The condition of the enzyme peroxiredoxin is part of a universal mechanism for the 24-hour rhythm in all forms of life. This is the first time that a day-night rhythm system has been discovered, which is present in practically all organisms. The discovery was made by researcher Maria Olmedo and Professor of Molecular Chronobiology Martha Merrow of the University of Groningen, together with scientists from Great Britain and the United States. The findings are published 16 May 2012 in the journal Nature.
Nearly all living cells operate according to a 24-hour, circadian rhythm. This day-night rhythm is assumed to date back to the very the beginning of life; after all, day and night have always existed. Mechanisms supporting the rhythm (known as clock genes) have been found in various organisms. Up until now, the clock system appeared to be unique to the specific task of the organism.
The peroxiredoxin enzyme has now enabled researchers to uncover a system that goes back much further into the evolution of the circadian rhythm. The scientists examined representatives of all the main groups of organisms: mice, plants (thale cress, Arabidopsis thaliana), fruit flies (Drosophila melanogaster) and prokaryotes (Synechococcus elongatus and Halobacterium salinarum). The researchers from Groningen studied the filamentous fungus Neurospora crassa.
The anti-oxidizing effect of the enzyme peroxiredoxin plays an important part in protecting cells; it neutralizes the free radicals that damage the DNA and accelerate the ageing process of the cells. Enzymal activity depends on the oxidative condition of the enzyme. Olmedo examined the oxidative condition of the peroxiredoxin enzyme in Neurospora crassa by growing the fungus in complete darkness. She discovered a 24-hour pattern with oxidation peaks during the day, as did her colleagues studying other organisms.
According to Olmedo, it is no surprise that an anti-oxidizing enzyme has been found to be part of this universal mechanism. Olmedo: ‘Approximately 2.5 billion years ago, bacteria responsible for photosynthesis caused an explosive rise in the oxygen level in the air (Great Oxidation Event). The organisms that used oxygen for metabolism were at an advantage. But breathing oxygen also generates free radicals. Metabolism is often linked to a day-night rhythm. So what we are suggesting is that the organisms capable of responding to this fixed rhythm also had an evolutionary advantage. They were in a better position to repair the damage caused by using oxygen, and therefore able to adapt their physiology to the new conditions. Peroxiredoxin activity is probably a manifestation of a basal mechanism like this.’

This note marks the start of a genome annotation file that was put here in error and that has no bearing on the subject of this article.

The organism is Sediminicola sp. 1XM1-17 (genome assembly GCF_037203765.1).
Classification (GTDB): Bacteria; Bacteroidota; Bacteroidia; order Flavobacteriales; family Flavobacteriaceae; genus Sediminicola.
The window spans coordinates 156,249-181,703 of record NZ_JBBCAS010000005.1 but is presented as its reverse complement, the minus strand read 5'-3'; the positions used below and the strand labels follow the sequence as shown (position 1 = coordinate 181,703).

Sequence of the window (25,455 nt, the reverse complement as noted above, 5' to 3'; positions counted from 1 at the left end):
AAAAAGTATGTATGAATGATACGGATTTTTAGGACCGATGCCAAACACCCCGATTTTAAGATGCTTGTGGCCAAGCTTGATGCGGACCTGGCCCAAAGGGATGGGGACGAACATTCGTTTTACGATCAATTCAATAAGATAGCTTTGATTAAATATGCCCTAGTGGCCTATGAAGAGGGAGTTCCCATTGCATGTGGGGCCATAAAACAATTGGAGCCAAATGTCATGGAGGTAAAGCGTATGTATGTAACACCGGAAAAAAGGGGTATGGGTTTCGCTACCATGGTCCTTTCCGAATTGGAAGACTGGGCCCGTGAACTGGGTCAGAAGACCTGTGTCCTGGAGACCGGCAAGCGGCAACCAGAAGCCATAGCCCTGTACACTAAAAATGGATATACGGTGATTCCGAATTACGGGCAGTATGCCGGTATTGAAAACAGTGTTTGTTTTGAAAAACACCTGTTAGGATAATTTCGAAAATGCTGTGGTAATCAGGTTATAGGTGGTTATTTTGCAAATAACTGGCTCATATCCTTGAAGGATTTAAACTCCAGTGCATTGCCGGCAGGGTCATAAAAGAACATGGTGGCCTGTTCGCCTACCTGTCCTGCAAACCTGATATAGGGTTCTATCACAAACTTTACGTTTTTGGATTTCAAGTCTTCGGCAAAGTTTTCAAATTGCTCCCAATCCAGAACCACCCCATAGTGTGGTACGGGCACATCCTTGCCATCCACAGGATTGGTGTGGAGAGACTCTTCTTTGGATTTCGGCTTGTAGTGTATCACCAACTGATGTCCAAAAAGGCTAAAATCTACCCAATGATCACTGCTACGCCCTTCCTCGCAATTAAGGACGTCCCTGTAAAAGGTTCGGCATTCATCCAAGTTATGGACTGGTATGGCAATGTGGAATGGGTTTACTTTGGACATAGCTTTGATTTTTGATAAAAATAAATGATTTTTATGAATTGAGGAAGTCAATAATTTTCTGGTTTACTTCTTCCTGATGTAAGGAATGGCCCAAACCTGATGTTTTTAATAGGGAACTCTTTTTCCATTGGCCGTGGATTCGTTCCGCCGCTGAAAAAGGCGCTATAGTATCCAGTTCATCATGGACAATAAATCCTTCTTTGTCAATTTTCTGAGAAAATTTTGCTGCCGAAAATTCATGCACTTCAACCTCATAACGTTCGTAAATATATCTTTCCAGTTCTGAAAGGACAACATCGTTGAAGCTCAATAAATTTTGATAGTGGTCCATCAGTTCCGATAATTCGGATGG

Scientists do not agree on the issue of whether ‘clock systems’ in different domains of life evolved independently of each other or have a common ancestor. These research findings make a significant contribution to this ongoing discussion, says Olmedo: ‘The lack of a universal circadian system would seem to support the independent evolution theory. However, our results now make it plausible that cellular rhythms do have common origins.’
Research into the mechanisms governing the circadian rhythm are currently in the spotlight, continues Olmedo: ‘It is becoming increasingly clear that interfering with the day-night rhythm (as in the case of jetlag or working night shifts) damages our health and is putting a financial strain on the health service. It is therefore essential to unravel the mysteries of the mechanisms behind the circadian rhythm.’ Chronobiological research at the University of Groningen is carried out at behavioural, physiological and molecular levels.
Prof. dr. Martha Merrow Dr. Maria Olmedo, e-mail: maria.olmedo med.uni-muenchen.de
Refentie: Peroxiredoxins are conserved markers of circadian rhythms. Auteurs: Rachel S. Edgar, Edward W. Green, Yuwei Zhao, Gerben van Ooijen, Maria Olmedo, Ximing Qin, Yao Xu, Min Pan, Utham K. Valekunja, Kevin A. Feeney, Elizabeth S. Maywood, Michael H. Hastings, Nitin S. Baliga, Martha Merrow, Andrew J. Millar, Carl H. Johnson, Charalambos P. Kyriacou, John S. O’Neill, Akhilesh B. Reddy. Nature, 16 mei 2012, http://dx.doi.org/10.1038/nature11088
Prof. Roelfes receives NWO ENW-KLEIN grant of EUR 304.000
for his project ‘Time-resolved dynamics of glutamate transporters'
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